Los Angeles, CA (June 22, 2011) Gossip can be hurtful, unproductive, and mean. It can also be an important part of making sure that people will share and cooperate, according to a study in the current Social Psychological and Personality Science (published by SAGE).
Researchers Bianca Beersma and Gerben Van Kleef of the University of Amsterdam set out to test whether the threat of gossip could suppress selfish behavior. To do so, they brought people into the lab, and convinced them that they were part of a group that would interact first through computers and then face-to-face.
People were told they had been randomly chosen to distribute 100 tickets for a cash-prize lottery. With the task, people could be generous and distribute the tickets to group members, or they could be selfish, and keep a large share of the tickets for themselves.
Half of the time, the person was told that the choice would be kept private--none of the other group members would know how many tickets went into their personal account. The rest of the time, people expected that their group members would know exactly how many tickets they kept for themselves.
Sometimes the participants were told that other group members were prone to, and sometimes they were told the other group members were quite unlikely to gossip.
Beersma and Van Kleef wanted to know just how generous people would be, and so they had people actually dole out the tickets, and compared how selfish or generous people would be when they faced the prospect of their decisions being the topic of gossip.
In every condition, people acted selfishly to some degree--most people kept more than an equal share for themselves. But when their actions were public and the chance for gossip was high, people became substantially less selfish. When people knew that their selfishness would be on display--and very likely to be talked about--they acted most generously to others.
"When the threat of gossip exists, group members can expect that they will be talked about if they decide to take a free ride" wrote the authors. Gossip can be malicious and harmful to groups, but it can have a positive side--the threat of gossip can increase fairness and hold selfishness in check.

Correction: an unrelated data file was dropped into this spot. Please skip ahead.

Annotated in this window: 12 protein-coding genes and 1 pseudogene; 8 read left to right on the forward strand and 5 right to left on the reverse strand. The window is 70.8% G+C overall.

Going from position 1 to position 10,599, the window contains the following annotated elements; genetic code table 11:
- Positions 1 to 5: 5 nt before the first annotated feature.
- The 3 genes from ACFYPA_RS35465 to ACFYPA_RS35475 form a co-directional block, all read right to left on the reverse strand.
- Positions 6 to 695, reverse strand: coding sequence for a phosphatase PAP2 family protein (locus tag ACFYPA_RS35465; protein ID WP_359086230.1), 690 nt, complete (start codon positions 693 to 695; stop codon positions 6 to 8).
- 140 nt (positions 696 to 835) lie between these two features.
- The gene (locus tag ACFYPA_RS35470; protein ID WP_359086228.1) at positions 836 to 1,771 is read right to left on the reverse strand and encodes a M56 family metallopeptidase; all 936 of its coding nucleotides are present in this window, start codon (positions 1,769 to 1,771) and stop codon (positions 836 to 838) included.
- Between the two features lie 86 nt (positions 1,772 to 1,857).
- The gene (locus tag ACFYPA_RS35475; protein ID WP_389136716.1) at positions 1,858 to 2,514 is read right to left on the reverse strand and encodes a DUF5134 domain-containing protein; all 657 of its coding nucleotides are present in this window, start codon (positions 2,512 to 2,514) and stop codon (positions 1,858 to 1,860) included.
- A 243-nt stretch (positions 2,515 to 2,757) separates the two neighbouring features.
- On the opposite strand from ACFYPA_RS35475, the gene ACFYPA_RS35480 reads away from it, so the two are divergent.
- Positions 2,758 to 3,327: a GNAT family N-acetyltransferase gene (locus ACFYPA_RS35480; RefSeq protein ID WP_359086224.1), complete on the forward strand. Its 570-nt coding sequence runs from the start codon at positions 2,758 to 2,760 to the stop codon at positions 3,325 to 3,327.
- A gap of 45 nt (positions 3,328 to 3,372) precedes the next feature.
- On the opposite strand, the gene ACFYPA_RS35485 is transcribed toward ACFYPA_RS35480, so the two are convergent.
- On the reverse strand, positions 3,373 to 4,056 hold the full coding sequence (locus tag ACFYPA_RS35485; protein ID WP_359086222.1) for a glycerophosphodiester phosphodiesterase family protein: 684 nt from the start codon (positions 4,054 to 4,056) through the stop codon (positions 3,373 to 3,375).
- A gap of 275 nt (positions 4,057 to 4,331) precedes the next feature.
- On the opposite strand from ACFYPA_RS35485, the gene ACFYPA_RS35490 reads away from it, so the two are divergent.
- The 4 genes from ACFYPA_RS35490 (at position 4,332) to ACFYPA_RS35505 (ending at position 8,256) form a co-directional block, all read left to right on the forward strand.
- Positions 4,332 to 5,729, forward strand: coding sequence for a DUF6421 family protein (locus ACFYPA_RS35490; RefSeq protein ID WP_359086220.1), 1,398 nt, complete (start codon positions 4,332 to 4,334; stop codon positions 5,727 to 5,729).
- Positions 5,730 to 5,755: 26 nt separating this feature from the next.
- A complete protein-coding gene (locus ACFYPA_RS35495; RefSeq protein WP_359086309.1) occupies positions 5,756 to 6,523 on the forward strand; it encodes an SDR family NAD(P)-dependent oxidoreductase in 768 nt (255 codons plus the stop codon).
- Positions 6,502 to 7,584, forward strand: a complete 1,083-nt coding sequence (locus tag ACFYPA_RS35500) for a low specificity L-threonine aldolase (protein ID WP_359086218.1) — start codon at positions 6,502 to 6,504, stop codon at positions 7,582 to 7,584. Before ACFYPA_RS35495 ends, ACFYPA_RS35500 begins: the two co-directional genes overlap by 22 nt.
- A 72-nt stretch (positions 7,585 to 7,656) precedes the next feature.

The article "How the Grapevine Keeps You in Line: Gossip Increases Contributions to the Group" in Social Psychological and Personality Science is available free for a limited time at: http://spp.sagepub.com/content/early/2011/04/09/1948550611405073.full.pdf+html
Social Psychological and Personality Science is a cutting-edge journal of succinct reports of research in social and personality psychology. SPPS is sponsored by a consortium of the world's leading organizations in social and personality psychology representing over 7,000 scholars on six continents worldwide. http://spps.sagepub.com
SAGE is a leading international publisher of journals, books, and electronic media for academic, educational, and professional markets. Since 1965, SAGE has helped inform and educate a global community of scholars, practitioners, researchers, and students spanning a wide range of subject areas including business, humanities, social sciences, and science, technology, and medicine. An independent company, SAGE has principal offices in Los Angeles, London, New Delhi, Singapore and Washington DC. www.sagepublications.com
Contact: Bianca Beersma, Associate Professor of Social Psychology, University of Amsterdam, Netherlands Email: B.Beersma@uva.nl Phone: 011 (31) 020-5256860
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